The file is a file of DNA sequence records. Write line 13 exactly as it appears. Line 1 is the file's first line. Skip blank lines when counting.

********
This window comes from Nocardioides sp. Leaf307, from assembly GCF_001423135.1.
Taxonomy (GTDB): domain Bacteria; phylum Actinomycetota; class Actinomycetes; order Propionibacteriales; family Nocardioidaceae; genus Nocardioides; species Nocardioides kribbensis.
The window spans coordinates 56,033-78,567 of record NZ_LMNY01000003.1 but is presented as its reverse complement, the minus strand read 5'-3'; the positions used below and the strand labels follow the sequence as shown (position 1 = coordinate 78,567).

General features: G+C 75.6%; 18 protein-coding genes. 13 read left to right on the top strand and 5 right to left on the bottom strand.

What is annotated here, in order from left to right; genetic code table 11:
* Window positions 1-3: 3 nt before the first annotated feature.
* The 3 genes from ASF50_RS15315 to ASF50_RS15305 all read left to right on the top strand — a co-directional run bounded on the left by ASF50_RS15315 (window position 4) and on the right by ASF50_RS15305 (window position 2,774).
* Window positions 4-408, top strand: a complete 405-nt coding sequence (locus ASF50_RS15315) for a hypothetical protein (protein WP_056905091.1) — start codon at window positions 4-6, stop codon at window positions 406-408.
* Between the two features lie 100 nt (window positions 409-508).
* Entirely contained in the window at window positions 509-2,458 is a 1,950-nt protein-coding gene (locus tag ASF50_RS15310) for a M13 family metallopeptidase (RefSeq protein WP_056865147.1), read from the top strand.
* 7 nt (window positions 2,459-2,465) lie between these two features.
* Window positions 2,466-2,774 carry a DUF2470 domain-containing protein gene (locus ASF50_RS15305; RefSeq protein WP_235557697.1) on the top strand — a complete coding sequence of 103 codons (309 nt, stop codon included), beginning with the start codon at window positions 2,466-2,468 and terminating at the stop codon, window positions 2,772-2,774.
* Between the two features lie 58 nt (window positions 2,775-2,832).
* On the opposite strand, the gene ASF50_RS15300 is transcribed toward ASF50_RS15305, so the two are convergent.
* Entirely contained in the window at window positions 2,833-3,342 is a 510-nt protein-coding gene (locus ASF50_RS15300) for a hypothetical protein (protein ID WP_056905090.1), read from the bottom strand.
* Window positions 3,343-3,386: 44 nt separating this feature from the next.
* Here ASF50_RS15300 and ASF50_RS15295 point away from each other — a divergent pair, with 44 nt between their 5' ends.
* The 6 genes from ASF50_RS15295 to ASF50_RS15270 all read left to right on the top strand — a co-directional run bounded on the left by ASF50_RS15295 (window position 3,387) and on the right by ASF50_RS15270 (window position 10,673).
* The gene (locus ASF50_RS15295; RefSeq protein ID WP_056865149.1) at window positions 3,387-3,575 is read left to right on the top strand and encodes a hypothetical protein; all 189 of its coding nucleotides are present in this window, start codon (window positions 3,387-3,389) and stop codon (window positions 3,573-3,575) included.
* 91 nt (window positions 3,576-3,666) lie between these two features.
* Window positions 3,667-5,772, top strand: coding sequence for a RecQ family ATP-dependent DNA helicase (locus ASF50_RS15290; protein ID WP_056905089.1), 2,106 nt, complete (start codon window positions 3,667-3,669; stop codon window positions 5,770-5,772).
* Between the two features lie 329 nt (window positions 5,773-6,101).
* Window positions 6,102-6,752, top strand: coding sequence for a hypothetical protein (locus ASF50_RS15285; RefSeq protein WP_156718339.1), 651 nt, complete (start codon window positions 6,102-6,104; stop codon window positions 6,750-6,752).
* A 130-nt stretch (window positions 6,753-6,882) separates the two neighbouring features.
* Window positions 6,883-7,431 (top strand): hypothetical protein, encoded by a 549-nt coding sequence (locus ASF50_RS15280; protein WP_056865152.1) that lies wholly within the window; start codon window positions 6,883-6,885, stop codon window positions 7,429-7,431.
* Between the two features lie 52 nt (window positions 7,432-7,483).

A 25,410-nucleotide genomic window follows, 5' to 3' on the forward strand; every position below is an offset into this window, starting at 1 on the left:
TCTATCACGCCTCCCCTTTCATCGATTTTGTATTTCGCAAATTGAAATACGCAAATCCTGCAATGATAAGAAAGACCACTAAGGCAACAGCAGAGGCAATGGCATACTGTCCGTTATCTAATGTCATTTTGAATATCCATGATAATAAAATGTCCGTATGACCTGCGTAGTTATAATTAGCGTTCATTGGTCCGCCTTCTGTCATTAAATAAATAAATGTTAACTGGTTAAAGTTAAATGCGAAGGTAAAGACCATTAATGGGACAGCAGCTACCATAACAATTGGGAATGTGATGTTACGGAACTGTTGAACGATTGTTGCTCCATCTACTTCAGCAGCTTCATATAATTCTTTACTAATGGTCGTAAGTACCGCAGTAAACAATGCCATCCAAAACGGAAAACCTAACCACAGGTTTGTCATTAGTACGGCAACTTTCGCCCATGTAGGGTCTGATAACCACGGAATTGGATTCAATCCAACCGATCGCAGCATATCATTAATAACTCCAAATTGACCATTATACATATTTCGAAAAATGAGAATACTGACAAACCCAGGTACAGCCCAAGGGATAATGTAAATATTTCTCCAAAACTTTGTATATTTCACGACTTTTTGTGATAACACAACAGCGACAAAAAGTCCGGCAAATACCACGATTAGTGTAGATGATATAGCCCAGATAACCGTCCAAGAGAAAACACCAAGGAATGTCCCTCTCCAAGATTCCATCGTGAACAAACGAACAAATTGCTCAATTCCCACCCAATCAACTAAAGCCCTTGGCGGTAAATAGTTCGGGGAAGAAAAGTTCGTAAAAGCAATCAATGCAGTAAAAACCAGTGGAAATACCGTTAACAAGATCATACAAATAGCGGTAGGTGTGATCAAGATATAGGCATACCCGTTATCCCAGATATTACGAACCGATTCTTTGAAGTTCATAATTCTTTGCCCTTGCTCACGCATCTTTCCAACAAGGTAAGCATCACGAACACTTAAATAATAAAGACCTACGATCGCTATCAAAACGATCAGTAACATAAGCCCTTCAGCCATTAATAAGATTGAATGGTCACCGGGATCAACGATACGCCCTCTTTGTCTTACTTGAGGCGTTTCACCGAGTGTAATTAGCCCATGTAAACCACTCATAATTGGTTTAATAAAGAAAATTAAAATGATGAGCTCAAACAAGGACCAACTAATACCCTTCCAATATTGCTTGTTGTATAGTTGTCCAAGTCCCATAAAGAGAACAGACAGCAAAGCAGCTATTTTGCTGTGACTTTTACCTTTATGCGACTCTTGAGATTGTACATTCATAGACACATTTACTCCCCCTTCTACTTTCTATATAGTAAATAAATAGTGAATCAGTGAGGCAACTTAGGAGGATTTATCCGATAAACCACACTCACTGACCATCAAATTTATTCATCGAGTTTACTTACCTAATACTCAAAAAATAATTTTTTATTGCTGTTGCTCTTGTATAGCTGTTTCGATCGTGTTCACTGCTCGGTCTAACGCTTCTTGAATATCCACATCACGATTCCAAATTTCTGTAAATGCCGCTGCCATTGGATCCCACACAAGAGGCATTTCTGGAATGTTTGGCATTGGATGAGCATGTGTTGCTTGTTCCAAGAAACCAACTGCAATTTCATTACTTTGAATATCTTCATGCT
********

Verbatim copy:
* Between the two features lie 58 nt (window positions 2,775-2,832).